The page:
We’re not going to release a Skiffy and Fanty endorsed set of Hugo Award nomination lists this year (though I might do so on my personal blog in the next month). Yes, we’re eligible for Best Fancast (and technically you can nominate our Sharknado episode for Best Related Work OR “The Great Lake Conspiracy (A Mustache and the Mutt Mystery)” for Best Dramatic Presentation (Short Form) if you want to be cute). We do appreciate every vote we’ve received so far.
But this post isn’t about us. It’s about all the books, writers, critics, movies, and so on that have been a part of the show throughout 2013. So what follows is a giant list of possibilities. At the very least, it’ll give you something new to check out.
Here goes (only eligible works will be listed; Torture Cinema films have been left off, because you shouldn’t vote for them anyway): Continue reading →
My Superpower is a regular guest column on the Skiffy and Fanty blog where authors and creators tell us about one weird skill, neat trick, highly specialized cybernetic upgrade, or other superpower they have, and how it helped (or hindered!) their creative process as they built their project. Today we welcome Rhiannon Held to talk about how the power of Metaphor relates to Reflected.
I am proud to say that my superpower is the power of METAPHOR. I’ve had it all my life, but never realized it until I started writing and learned to nurture my metaphor in a conscious way to make my novels richer. My newest book, Reflected, has metaphor on a number of different levels, and I’m continually grateful that’s the superpower I received when such things were being handed out.
Now, to forestall the few pedants and people eager to prove they were paying attention in junior high English out there, I’m going to talk about metaphor in a large, umbrella sense. When it comes down to sentence structure, there is indeed a terminology difference between saying “My heart is a lump of coal” and “My heart is like a lump of coal.” The former’s a metaphor, and the latter’s a simile. Continue reading →
The early 19th century. A plot against King George. Egyptian gods, magicians, gypsies, and other mysterious characters on the streets of London in a struggle for control and dominance. Enter a 20th century professor, Brendan Doyle. By turns, he has not only wound up in the thick of events, he has become trapped in that time. Can Doyle foil the plots, survive in the dangerous 19th century world and underworld, and even prosper? And most of all, like Sam Beckett…can Doyle find the right Time Gate to send him back home? Continue reading →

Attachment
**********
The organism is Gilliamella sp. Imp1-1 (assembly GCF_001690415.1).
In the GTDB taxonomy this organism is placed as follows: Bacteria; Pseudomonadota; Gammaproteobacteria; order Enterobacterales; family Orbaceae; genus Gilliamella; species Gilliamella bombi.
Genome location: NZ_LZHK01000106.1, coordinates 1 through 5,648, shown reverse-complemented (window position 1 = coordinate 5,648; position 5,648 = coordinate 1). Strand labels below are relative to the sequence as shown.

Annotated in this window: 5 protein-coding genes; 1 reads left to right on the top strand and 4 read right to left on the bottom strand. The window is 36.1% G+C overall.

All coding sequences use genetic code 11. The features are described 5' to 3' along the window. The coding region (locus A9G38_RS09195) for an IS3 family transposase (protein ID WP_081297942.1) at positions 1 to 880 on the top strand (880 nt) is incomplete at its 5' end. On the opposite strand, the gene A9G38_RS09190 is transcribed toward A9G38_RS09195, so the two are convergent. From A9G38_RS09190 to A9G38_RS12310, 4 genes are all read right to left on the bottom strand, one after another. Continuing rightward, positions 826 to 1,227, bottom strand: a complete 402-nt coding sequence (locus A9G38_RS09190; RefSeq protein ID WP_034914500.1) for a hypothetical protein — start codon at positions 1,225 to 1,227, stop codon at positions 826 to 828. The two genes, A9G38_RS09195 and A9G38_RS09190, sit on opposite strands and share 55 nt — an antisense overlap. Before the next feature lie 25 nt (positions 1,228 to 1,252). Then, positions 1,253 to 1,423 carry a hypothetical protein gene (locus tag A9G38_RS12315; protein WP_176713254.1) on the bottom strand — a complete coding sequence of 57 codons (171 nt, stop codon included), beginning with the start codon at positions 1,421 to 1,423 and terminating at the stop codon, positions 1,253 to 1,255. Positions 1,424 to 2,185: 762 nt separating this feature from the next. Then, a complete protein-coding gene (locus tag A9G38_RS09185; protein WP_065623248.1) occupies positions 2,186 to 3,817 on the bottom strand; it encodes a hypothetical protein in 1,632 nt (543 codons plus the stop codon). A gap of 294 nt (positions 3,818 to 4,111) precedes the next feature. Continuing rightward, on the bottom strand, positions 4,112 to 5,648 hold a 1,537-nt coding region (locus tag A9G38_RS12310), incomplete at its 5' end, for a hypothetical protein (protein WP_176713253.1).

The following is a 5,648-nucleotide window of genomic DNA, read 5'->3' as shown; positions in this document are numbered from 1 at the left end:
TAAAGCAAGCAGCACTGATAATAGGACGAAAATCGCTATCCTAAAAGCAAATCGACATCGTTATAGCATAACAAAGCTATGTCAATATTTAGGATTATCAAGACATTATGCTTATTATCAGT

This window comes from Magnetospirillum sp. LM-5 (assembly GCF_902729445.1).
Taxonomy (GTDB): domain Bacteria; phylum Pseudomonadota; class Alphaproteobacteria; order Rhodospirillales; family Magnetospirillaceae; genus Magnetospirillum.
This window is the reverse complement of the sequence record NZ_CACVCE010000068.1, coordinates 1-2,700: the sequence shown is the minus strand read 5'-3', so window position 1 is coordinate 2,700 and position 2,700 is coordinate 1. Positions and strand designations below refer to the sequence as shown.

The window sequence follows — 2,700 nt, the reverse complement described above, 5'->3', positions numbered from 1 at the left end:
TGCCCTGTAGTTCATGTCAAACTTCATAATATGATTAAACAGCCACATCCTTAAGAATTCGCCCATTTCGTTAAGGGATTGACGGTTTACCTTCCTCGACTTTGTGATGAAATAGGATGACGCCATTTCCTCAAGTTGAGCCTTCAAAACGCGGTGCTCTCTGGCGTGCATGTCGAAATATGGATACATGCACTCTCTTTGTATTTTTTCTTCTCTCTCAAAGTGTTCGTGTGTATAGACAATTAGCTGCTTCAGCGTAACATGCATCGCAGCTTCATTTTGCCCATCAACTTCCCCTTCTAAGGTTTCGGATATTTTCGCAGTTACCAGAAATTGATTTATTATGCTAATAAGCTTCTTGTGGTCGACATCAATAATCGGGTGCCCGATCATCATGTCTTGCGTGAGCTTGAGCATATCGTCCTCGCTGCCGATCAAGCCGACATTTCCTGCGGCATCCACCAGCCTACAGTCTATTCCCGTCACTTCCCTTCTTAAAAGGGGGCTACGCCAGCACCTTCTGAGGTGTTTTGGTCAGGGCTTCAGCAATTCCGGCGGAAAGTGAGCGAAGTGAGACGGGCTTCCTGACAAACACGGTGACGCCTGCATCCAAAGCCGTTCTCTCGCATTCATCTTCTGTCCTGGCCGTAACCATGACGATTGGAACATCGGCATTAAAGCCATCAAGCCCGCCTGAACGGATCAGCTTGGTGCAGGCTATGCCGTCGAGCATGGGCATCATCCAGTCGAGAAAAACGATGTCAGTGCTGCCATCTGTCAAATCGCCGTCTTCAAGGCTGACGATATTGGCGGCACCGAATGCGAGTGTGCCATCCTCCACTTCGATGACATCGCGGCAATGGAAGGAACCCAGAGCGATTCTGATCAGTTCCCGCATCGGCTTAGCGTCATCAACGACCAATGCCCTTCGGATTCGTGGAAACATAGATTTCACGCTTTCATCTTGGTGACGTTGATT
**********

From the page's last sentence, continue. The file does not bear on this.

Everyone loves the circus, even a city as already rich in culture and history as San Francisco, city by the bay. Site of famous (infamous) earthquakes. Home to Bob, the shirtless guy who teaches people to dance on the beach in Aquatic Park. There are godlings and beings running around with strange powers, and the circus itself, of course, is not all that it is appears. Its proprietor is a bit of an odd duck, and what’s with that Riverdance-esque acrobat troupe, anyway? And their latest performer, no matter how good, is a man of mystery.
Oh, and did I mention there’s a killer running around the city, a serial killer to equal the old Zodiac murder spree? In the end, everything revolves around the so called Hang Wire Killer in Hang Wire, a novel by Adam Christopher. Continue reading →
Yes, I realize calling the most recent incidence of sexism in SFWA a “kerfuffle” somewhat diminishes the importance of the situation, but I’m going to try to make up for that in body of this post.
As you may, or may not, know, I have two daughters. They are 11 (almost 12!) and 13 years of age. They are not considered “normal” by society because they are “geeks;” they are not considered beautiful by society because they don’t look like models; they are not considered equal because they are girls. They are, however, white girls, so they’ll have more opportunities than a lot of people.
My challenge is to make them aware that though they are “normal,” “beautiful,” and “equal” in MY eyes, that they are not necessarily any of those things to the broader society in which we live. The further challenge is to teach them that not only do they not HAVE to be the former two (normal & beautiful), but also that they should, nay, NEED, to embrace themselves as amazing human beings regardless of what society tells them. As for the latter (equal), the challenge is to fight EVERY SINGLE INSTANCE of sexism and bigotry that I come across so that they see that it’s one thing to not be equal, but it’s an entirely more awful thing to take that lying down. Continue reading →
Trollhunter (2010)(Trolljegeren in Norway) is André Øvredal’s most popular film, though it is, I’d argue, sorely overlooked by American audiences. Originally released in October 2010, the film was eventually transplanted to U.S. audiences via the Sundance Film Festival in January 2011. The premise is fairly simple:
Under the guise of presenting secret footage, Trollhunter follows a trio of student journalists who arrive in the mountains in order to interview and document the actions of a mysterious man named Hans who locals suspect is illegally killing bears. In their attempts to catch the man in the act, they follow him and discover that Hans is actually a trollhunter, protecting the borders between human and troll territories with a UV light gun and other clever amenities. Invited to ride along, the trio document Hans’ journey to determine what has caused a recent series of violent troll events, only to realize that they’re in over their heads. Continue reading →